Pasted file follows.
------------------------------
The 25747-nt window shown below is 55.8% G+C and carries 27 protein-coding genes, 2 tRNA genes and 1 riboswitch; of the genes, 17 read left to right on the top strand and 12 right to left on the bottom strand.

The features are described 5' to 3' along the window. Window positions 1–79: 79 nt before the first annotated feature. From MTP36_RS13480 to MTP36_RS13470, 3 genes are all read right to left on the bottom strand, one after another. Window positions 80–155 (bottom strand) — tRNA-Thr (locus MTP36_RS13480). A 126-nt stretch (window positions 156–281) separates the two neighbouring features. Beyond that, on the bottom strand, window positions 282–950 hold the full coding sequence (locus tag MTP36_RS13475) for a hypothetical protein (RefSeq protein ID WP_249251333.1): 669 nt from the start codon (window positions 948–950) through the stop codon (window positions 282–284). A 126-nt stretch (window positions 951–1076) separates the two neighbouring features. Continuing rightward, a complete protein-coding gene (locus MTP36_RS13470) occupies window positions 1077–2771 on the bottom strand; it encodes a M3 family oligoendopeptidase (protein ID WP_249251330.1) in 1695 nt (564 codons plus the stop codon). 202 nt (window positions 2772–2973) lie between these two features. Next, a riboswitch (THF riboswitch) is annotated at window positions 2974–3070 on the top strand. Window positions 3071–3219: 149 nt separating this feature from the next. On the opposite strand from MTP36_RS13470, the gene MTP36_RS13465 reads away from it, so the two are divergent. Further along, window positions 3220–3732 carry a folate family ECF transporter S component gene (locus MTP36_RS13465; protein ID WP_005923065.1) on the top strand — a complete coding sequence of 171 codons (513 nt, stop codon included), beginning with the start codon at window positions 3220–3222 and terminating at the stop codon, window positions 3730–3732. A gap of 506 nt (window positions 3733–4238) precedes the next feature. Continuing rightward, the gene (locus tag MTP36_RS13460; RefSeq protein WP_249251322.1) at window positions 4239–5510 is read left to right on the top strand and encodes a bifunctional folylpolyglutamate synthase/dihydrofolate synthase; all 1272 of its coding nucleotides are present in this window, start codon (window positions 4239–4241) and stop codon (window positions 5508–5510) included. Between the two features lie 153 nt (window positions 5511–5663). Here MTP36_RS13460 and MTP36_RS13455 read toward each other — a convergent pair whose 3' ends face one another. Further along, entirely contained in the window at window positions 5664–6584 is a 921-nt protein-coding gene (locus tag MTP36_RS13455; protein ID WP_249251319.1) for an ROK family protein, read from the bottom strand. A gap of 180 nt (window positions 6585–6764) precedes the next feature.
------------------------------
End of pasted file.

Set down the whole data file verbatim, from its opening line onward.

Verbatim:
The 25747-nt window shown below is 55.8% G+C and carries 27 protein-coding genes, 2 tRNA genes and 1 riboswitch; of the genes, 17 read left to right on the top strand and 12 right to left on the bottom strand.

The features are described 5' to 3' along the window. Window positions 1–79: 79 nt before the first annotated feature. From MTP36_RS13480 to MTP36_RS13470, 3 genes are all read right to left on the bottom strand, one after another. Window positions 80–155 (bottom strand) — tRNA-Thr (locus MTP36_RS13480). A 126-nt stretch (window positions 156–281) separates the two neighbouring features. Beyond that, on the bottom strand, window positions 282–950 hold the full coding sequence (locus tag MTP36_RS13475) for a hypothetical protein (RefSeq protein ID WP_249251333.1): 669 nt from the start codon (window positions 948–950) through the stop codon (window positions 282–284). A 126-nt stretch (window positions 951–1076) separates the two neighbouring features. Continuing rightward, a complete protein-coding gene (locus MTP36_RS13470) occupies window positions 1077–2771 on the bottom strand; it encodes a M3 family oligoendopeptidase (protein ID WP_249251330.1) in 1695 nt (564 codons plus the stop codon). 202 nt (window positions 2772–2973) lie between these two features. Next, a riboswitch (THF riboswitch) is annotated at window positions 2974–3070 on the top strand. Window positions 3071–3219: 149 nt separating this feature from the next. On the opposite strand from MTP36_RS13470, the gene MTP36_RS13465 reads away from it, so the two are divergent. Further along, window positions 3220–3732 carry a folate family ECF transporter S component gene (locus MTP36_RS13465; protein ID WP_005923065.1) on the top strand — a complete coding sequence of 171 codons (513 nt, stop codon included), beginning with the start codon at window positions 3220–3222 and terminating at the stop codon, window positions 3730–3732. A gap of 506 nt (window positions 3733–4238) precedes the next feature. Continuing rightward, the gene (locus tag MTP36_RS13460; RefSeq protein WP_249251322.1) at window positions 4239–5510 is read left to right on the top strand and encodes a bifunctional folylpolyglutamate synthase/dihydrofolate synthase; all 1272 of its coding nucleotides are present in this window, start codon (window positions 4239–4241) and stop codon (window positions 5508–5510) included. Between the two features lie 153 nt (window positions 5511–5663). Here MTP36_RS13460 and MTP36_RS13455 read toward each other — a convergent pair whose 3' ends face one another. Further along, entirely contained in the window at window positions 5664–6584 is a 921-nt protein-coding gene (locus tag MTP36_RS13455; protein ID WP_249251319.1) for an ROK family protein, read from the bottom strand. A gap of 180 nt (window positions 6585–6764) precedes the next feature.